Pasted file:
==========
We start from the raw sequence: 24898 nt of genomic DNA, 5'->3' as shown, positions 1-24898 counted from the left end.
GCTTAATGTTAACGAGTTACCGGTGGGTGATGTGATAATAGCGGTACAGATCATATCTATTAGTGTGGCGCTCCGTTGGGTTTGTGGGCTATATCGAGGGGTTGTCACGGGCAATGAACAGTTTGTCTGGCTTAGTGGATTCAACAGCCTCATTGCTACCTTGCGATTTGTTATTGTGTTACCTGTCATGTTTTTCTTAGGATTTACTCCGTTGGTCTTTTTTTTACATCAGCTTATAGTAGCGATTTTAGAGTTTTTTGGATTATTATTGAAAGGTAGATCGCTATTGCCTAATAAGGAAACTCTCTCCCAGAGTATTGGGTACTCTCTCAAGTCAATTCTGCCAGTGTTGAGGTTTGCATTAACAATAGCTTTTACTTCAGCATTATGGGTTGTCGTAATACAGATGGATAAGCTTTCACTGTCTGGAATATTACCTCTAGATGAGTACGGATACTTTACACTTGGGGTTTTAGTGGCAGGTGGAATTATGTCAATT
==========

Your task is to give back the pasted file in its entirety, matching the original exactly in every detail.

We start from the raw sequence: 24898 nt of genomic DNA, 5'->3' as shown, positions 1-24898 counted from the left end.
GCTTAATGTTAACGAGTTACCGGTGGGTGATGTGATAATAGCGGTACAGATCATATCTATTAGTGTGGCGCTCCGTTGGGTTTGTGGGCTATATCGAGGGGTTGTCACGGGCAATGAACAGTTTGTCTGGCTTAGTGGATTCAACAGCCTCATTGCTACCTTGCGATTTGTTATTGTGTTACCTGTCATGTTTTTCTTAGGATTTACTCCGTTGGTCTTTTTTTTACATCAGCTTATAGTAGCGATTTTAGAGTTTTTTGGATTATTATTGAAAGGTAGATCGCTATTGCCTAATAAGGAAACTCTCTCCCAGAGTATTGGGTACTCTCTCAAGTCAATTCTGCCAGTGTTGAGGTTTGCATTAACAATAGCTTTTACTTCAGCATTATGGGTTGTCGTAATACAGATGGATAAGCTTTCACTGTCTGGAATATTACCTCTAGATGAGTACGGATACTTTACACTTGGGGTTTTAGTGGCAGGTGGAATTATGTCAATT